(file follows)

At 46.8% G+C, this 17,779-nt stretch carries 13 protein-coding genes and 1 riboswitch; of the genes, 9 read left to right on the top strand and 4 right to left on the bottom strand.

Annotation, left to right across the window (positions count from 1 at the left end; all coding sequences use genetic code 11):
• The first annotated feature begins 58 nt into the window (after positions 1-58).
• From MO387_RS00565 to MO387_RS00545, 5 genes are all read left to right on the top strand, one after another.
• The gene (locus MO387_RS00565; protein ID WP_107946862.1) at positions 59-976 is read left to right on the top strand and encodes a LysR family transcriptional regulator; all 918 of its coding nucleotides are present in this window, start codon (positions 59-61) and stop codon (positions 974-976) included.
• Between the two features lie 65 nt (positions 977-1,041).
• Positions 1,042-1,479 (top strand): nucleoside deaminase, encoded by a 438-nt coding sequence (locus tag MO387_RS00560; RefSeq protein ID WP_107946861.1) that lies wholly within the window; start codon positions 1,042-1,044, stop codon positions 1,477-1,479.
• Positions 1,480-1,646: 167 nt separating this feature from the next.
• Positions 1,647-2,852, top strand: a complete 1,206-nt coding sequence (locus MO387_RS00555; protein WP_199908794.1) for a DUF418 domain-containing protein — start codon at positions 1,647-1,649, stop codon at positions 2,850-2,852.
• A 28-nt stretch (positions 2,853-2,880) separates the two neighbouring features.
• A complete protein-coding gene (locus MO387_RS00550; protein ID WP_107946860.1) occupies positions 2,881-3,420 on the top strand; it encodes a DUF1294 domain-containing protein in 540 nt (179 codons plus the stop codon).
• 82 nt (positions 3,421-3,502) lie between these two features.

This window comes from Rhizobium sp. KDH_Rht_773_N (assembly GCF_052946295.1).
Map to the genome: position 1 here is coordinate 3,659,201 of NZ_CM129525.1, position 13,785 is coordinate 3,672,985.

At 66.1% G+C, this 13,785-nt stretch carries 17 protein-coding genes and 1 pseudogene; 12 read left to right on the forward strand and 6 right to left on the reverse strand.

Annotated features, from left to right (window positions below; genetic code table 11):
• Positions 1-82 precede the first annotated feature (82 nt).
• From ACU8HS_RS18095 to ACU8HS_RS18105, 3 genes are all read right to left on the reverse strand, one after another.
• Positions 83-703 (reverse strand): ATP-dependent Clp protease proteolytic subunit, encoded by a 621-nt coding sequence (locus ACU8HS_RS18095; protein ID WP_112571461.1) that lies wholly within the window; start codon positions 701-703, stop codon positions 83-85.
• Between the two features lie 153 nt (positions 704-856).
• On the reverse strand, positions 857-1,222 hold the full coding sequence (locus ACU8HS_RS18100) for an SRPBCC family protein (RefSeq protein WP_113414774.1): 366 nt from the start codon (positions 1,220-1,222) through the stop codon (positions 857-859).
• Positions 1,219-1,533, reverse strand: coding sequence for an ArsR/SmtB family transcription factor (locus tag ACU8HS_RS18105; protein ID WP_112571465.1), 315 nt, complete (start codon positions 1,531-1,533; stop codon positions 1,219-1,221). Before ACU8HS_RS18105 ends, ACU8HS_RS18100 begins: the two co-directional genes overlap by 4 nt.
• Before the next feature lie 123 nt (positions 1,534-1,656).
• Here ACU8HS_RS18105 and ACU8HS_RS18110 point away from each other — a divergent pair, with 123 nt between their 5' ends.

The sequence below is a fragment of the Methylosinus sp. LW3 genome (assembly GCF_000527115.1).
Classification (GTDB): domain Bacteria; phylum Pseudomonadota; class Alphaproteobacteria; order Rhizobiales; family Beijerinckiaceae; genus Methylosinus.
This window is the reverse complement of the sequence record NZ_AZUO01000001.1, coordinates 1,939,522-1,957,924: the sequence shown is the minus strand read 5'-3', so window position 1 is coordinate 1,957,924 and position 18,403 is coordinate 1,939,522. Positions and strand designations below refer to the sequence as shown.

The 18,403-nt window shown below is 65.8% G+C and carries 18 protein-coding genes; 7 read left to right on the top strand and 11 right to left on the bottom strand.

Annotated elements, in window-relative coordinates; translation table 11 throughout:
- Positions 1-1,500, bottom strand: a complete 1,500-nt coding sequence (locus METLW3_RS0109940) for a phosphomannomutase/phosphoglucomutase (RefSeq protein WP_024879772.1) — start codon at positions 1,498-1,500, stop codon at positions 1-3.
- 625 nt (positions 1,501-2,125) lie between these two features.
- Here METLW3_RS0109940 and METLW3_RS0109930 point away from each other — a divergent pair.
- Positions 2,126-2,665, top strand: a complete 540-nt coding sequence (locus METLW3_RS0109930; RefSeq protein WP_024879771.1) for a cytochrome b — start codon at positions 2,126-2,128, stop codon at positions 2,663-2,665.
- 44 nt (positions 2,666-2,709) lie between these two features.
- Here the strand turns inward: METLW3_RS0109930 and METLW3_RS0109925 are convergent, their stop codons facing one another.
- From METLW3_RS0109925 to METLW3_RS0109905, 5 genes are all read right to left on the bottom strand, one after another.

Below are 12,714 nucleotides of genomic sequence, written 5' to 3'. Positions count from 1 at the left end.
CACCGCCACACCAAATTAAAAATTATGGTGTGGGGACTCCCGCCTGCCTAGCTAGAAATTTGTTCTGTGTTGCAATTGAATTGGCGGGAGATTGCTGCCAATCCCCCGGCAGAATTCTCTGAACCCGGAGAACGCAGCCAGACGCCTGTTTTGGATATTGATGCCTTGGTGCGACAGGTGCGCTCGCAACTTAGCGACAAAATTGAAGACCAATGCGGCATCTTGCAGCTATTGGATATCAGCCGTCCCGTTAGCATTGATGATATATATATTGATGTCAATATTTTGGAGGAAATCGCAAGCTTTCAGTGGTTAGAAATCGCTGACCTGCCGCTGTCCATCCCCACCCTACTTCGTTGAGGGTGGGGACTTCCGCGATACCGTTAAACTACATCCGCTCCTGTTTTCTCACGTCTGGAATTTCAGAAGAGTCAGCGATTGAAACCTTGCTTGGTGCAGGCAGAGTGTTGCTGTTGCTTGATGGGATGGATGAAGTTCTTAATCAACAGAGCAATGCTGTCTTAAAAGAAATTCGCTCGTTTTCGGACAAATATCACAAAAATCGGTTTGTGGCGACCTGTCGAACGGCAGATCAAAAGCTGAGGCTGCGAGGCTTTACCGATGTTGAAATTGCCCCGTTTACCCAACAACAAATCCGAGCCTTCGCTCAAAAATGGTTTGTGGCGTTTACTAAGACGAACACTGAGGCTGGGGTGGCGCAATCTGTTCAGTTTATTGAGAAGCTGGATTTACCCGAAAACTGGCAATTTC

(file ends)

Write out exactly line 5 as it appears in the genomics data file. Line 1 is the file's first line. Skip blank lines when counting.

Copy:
• The gene (locus MO387_RS00565; protein ID WP_107946862.1) at positions 59-976 is read left to right on the top strand and encodes a LysR family transcriptional regulator; all 918 of its coding nucleotides are present in this window, start codon (positions 59-61) and stop codon (positions 974-976) included.